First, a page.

In his final years he settled in North Wales. Here he undertook Bible teaching at a girls’ school in Abegele, where his wife’s sister was headmistress.

Harold St.John was highly regarded in Brethren circles for his missionary activity, but he was also revered for his detailed knowledge of the Bible. The Biblical scholar F.F. Bruce said, ‘we younger men referred to him as “The Maestro”’ and that ‘for detailed acquaintance with the text of the Scripture he had few equals’.

He and his wife Ella had five children. He died in 1957.


The collection has been divided into two parts, consisting of the main collection and a separate list of items acquired at a later date.

Access Information

The collection is open to any accredited reader.

The archive may contain personal data about living individuals, and readers are expected to comply with the Data Protection Act 1998 in their use of the material. This finding aid may also contain personal data about living individuals. Under Section 33 of the Data Protection Act 1998 (DPA), The John Rylands University Library (JRUL) holds the right to process such personal data for research purposes. The Data Protection (Processing of Sensitive Personal Data) Order 2000 enables the JRUL to process sensitive personal data for research purposes. In accordance with the DPA, the JRUL has made every attempt to ensure that all personal and sensitive personal data has been processed fairly, lawfully and accurately, according to the Data Protection Principles.

Acquisition Information

The papers were bequeathed to the Library by Mr.G.C.D. Howley.

Other Finding Aids

A catalogue of the Collection was produced by Susan M. Noble in 1984 (reference number CBA H5). The present catalogue has been produced to replace this with a modern ISAD(G) compliant catalogue.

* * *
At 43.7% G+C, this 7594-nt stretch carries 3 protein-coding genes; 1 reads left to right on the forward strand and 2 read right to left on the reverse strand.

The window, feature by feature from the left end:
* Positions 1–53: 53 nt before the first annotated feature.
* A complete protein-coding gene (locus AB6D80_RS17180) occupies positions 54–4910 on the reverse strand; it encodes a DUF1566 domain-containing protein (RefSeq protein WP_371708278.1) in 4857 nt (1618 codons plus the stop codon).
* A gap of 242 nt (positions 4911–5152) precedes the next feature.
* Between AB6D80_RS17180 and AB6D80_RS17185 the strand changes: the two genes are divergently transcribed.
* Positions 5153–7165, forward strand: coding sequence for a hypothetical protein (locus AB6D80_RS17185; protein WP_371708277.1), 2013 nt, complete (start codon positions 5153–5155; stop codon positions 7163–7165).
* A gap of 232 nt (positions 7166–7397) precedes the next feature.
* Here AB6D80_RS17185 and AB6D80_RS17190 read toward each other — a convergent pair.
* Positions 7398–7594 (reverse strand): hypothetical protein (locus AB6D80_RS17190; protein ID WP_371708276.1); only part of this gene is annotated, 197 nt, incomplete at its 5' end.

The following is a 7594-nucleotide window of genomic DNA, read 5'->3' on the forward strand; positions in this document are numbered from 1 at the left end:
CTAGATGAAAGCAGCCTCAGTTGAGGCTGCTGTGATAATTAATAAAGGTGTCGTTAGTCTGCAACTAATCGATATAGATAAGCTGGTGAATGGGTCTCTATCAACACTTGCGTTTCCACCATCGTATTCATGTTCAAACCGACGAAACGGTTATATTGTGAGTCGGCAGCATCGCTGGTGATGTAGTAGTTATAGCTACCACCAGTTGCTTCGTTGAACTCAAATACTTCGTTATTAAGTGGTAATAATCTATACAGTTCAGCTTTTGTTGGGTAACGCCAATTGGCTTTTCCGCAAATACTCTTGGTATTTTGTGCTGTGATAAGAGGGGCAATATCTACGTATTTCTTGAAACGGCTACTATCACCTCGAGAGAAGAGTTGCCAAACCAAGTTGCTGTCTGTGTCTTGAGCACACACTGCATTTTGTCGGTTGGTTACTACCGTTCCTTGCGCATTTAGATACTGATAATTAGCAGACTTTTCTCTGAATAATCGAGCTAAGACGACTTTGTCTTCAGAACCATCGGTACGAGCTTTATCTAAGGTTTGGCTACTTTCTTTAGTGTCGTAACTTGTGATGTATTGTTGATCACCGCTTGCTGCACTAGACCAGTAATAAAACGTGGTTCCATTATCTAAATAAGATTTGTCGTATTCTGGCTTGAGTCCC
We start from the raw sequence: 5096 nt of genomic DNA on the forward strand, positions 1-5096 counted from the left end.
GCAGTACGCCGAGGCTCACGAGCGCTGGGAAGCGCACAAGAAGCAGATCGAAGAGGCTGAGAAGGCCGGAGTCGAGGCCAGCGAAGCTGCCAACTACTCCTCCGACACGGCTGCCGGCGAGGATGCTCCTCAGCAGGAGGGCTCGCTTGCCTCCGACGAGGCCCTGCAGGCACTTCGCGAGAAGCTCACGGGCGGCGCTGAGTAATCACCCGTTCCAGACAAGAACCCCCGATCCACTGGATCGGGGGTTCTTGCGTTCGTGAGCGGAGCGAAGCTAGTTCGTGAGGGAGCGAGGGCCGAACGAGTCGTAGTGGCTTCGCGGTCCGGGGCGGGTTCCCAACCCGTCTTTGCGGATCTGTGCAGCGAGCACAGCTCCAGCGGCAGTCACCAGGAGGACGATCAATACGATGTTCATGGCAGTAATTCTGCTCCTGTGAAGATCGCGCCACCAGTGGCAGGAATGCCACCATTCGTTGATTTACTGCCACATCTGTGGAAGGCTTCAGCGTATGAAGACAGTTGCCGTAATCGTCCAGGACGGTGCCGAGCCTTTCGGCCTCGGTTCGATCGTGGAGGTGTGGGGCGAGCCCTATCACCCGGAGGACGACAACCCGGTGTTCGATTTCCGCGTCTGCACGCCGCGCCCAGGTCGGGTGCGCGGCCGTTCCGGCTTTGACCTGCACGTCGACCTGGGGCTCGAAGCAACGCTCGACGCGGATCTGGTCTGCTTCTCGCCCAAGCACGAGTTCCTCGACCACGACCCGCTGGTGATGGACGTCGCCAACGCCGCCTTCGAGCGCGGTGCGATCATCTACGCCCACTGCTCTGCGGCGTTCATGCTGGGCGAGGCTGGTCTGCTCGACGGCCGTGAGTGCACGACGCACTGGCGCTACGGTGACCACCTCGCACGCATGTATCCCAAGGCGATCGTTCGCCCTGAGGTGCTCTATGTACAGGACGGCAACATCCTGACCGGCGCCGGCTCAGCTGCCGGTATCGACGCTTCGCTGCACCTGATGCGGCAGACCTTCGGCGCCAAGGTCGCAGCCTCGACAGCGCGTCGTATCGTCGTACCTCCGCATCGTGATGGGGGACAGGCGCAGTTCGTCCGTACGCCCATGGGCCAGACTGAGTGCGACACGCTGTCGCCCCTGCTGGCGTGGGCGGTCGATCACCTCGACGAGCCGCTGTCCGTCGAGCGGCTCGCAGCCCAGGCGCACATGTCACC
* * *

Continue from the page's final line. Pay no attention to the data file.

Conditions Governing Use

Photocopies and photographic copies of material in the archive can be supplied for private study purposes only, depending on the condition of the documents.

A number of items within the archive remain within copyright under the terms of the Copyright, Designs and Patents Act 1988; it is the responsibility of users to obtain the copyright holder's permission for reproduction of copyright material for purposes other than research or private study.

Prior written permission must be obtained from the Library for publication or reproduction of any material within the archive. Please contact the Keeper of Manuscripts and Archives, John Rylands University Library, 150 Deansgate, Manchester, M3 3EH.

Custodial History

Many items were originally kept by H. St.John himself, while others - notably many of the letters- were written by H. St.John and were kept by the addressees.


Patricia St.John, Harold St.John. A portrait by his daughter (London: Pickering and Inglis, 1961)

The Collected Writings of Harold St.John (2 volumes), with an introduction by James Anderson

Geographical Names